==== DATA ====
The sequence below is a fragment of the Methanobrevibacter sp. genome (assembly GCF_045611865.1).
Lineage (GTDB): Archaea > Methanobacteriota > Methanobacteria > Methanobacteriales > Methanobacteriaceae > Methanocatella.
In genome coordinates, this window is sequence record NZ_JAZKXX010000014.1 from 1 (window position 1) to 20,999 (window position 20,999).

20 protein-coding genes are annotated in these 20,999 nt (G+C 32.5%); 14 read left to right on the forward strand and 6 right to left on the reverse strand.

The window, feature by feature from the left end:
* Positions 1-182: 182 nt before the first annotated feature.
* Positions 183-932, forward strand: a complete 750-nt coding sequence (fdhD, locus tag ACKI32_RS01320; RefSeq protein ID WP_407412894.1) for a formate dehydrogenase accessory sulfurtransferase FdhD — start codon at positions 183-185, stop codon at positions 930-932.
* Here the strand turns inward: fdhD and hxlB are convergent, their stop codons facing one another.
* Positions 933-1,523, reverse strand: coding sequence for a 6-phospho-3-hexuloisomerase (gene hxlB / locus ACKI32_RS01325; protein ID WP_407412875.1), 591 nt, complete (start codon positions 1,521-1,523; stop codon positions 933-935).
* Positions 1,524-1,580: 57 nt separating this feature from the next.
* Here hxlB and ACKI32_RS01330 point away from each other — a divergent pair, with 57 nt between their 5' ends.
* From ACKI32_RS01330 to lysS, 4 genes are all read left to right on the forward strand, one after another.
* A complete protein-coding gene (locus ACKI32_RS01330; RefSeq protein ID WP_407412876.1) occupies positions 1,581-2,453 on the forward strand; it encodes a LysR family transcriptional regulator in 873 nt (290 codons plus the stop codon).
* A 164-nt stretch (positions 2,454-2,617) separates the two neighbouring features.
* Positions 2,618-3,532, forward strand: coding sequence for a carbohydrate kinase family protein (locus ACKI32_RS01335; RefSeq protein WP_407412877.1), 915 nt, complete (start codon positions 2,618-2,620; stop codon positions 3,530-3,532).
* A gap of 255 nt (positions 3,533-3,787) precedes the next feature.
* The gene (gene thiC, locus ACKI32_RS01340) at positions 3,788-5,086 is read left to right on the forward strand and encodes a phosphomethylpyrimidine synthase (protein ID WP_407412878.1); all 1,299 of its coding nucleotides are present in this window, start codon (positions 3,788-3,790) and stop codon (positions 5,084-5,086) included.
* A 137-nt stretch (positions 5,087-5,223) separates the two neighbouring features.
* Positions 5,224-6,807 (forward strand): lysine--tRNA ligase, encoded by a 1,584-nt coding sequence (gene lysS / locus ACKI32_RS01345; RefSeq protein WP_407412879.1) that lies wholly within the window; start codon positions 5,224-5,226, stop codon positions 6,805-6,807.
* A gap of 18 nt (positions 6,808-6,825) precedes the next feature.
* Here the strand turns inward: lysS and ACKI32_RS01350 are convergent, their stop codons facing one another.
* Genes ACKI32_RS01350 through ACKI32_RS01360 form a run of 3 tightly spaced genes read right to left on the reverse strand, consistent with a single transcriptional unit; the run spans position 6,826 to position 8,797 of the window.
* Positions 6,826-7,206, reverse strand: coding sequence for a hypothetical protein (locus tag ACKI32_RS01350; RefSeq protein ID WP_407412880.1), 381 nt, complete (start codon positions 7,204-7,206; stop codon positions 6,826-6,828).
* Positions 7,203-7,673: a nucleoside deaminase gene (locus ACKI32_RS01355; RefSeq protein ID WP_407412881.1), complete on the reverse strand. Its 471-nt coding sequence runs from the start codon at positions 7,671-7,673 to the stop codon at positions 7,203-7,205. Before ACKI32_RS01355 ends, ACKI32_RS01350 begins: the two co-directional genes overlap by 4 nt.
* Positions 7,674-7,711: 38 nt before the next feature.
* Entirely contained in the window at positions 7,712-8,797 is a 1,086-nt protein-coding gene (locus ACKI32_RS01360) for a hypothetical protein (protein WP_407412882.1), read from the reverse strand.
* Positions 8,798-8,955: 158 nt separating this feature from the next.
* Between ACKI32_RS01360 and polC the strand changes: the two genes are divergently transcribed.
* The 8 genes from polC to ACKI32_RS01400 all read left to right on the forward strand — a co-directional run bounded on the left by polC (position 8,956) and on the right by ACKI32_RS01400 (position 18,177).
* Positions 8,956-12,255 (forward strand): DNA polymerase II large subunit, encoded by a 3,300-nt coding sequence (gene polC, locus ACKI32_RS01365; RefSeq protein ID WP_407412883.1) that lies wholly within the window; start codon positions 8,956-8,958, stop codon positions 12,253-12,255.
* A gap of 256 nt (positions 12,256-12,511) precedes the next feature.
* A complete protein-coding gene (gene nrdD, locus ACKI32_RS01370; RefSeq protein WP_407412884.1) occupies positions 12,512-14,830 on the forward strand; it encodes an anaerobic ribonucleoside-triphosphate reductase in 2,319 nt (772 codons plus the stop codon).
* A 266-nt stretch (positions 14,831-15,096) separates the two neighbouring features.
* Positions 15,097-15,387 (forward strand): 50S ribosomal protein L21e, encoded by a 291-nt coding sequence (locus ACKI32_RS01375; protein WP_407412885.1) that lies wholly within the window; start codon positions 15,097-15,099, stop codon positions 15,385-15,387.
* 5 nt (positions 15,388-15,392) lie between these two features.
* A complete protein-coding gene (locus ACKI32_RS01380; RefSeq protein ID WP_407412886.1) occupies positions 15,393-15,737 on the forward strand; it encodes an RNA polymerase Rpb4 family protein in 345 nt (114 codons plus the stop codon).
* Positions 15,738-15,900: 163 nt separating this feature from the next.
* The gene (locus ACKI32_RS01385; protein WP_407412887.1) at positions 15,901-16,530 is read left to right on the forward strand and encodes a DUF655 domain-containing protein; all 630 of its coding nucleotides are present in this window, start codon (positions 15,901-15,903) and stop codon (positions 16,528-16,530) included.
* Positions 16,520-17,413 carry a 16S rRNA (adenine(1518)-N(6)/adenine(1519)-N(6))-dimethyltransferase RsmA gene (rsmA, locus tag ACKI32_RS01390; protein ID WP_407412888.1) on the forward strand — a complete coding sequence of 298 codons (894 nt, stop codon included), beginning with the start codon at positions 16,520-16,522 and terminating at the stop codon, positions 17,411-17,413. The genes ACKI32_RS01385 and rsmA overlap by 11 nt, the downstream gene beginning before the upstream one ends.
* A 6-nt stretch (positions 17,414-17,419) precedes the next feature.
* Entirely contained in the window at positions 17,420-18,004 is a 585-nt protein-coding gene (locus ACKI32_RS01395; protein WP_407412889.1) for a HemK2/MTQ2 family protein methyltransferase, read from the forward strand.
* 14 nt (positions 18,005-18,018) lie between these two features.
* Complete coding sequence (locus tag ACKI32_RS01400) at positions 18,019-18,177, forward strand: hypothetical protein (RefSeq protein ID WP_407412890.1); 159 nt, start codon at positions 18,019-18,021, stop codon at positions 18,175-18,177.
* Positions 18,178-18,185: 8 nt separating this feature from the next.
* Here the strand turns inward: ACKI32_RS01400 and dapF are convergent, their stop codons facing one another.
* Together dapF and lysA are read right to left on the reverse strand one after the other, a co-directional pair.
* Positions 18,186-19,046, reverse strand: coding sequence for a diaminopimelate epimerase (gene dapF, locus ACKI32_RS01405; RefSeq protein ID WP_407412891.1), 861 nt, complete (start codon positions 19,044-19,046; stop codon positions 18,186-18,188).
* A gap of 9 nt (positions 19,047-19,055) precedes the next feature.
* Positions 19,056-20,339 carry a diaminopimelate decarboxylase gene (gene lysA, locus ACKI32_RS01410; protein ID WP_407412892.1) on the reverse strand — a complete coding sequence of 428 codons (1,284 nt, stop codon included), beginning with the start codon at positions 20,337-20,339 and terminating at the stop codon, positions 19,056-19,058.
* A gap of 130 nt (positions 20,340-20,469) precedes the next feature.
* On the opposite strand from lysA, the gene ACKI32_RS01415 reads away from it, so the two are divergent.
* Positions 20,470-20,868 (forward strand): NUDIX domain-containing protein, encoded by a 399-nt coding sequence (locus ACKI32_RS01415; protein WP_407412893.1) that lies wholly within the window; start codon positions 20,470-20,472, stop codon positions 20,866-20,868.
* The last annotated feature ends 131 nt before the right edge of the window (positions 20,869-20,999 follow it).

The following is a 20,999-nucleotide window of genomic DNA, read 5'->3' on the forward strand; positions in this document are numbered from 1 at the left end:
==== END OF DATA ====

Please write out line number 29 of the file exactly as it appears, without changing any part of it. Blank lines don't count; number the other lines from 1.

* The 8 genes from polC to ACKI32_RS01400 all read left to right on the forward strand — a co-directional run bounded on the left by polC (position 8,956) and on the right by ACKI32_RS01400 (position 18,177).